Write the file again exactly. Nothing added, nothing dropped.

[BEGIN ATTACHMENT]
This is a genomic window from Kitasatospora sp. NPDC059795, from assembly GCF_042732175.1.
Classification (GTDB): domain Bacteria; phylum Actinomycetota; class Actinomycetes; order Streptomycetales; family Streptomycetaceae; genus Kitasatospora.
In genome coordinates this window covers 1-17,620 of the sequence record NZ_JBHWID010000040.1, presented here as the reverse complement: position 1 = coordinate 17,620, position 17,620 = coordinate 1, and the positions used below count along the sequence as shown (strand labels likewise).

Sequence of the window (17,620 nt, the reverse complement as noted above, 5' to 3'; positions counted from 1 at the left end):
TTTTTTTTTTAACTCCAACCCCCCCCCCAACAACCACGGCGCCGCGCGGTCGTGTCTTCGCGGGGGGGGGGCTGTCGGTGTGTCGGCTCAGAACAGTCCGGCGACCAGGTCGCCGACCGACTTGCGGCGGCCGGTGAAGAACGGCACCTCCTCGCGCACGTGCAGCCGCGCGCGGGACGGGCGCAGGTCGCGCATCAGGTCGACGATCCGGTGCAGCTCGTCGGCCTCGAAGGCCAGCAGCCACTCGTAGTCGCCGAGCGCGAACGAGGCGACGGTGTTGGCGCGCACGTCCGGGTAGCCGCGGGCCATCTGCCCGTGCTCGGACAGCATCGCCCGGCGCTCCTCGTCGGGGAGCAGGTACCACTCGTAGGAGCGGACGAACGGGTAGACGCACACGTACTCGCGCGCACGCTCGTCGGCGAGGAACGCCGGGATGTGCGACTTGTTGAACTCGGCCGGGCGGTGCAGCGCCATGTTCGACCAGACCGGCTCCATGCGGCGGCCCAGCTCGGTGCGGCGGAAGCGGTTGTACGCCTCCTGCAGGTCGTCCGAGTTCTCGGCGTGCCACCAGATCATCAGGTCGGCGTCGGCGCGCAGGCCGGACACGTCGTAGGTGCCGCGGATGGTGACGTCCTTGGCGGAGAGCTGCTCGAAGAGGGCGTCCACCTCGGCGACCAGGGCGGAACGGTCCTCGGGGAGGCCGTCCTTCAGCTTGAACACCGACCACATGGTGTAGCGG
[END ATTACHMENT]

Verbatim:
This is a genomic window from Kitasatospora sp. NPDC059795, from assembly GCF_042732175.1.
Classification (GTDB): domain Bacteria; phylum Actinomycetota; class Actinomycetes; order Streptomycetales; family Streptomycetaceae; genus Kitasatospora.
In genome coordinates this window covers 1-17,620 of the sequence record NZ_JBHWID010000040.1, presented here as the reverse complement: position 1 = coordinate 17,620, position 17,620 = coordinate 1, and the positions used below count along the sequence as shown (strand labels likewise).

Sequence of the window (17,620 nt, the reverse complement as noted above, 5' to 3'; positions counted from 1 at the left end):
TTTTTTTTTTAACTCCAACCCCCCCCCCAACAACCACGGCGCCGCGCGGTCGTGTCTTCGCGGGGGGGGGGCTGTCGGTGTGTCGGCTCAGAACAGTCCGGCGACCAGGTCGCCGACCGACTTGCGGCGGCCGGTGAAGAACGGCACCTCCTCGCGCACGTGCAGCCGCGCGCGGGACGGGCGCAGGTCGCGCATCAGGTCGACGATCCGGTGCAGCTCGTCGGCCTCGAAGGCCAGCAGCCACTCGTAGTCGCCGAGCGCGAACGAGGCGACGGTGTTGGCGCGCACGTCCGGGTAGCCGCGGGCCATCTGCCCGTGCTCGGACAGCATCGCCCGGCGCTCCTCGTCGGGGAGCAGGTACCACTCGTAGGAGCGGACGAACGGGTAGACGCACACGTACTCGCGCGCACGCTCGTCGGCGAGGAACGCCGGGATGTGCGACTTGTTGAACTCGGCCGGGCGGTGCAGCGCCATGTTCGACCAGACCGGCTCCATGCGGCGGCCCAGCTCGGTGCGGCGGAAGCGGTTGTACGCCTCCTGCAGGTCGTCCGAGTTCTCGGCGTGCCACCAGATCATCAGGTCGGCGTCGGCGCGCAGGCCGGACACGTCGTAGGTGCCGCGGATGGTGACGTCCTTGGCGGAGAGCTGCTCGAAGAGGGCGTCCACCTCGGCGACCAGGGCGGAACGGTCCTCGGGGAGGCCGTCCTTCAGCTTGAACACCGACCACATGGTGTAGCGG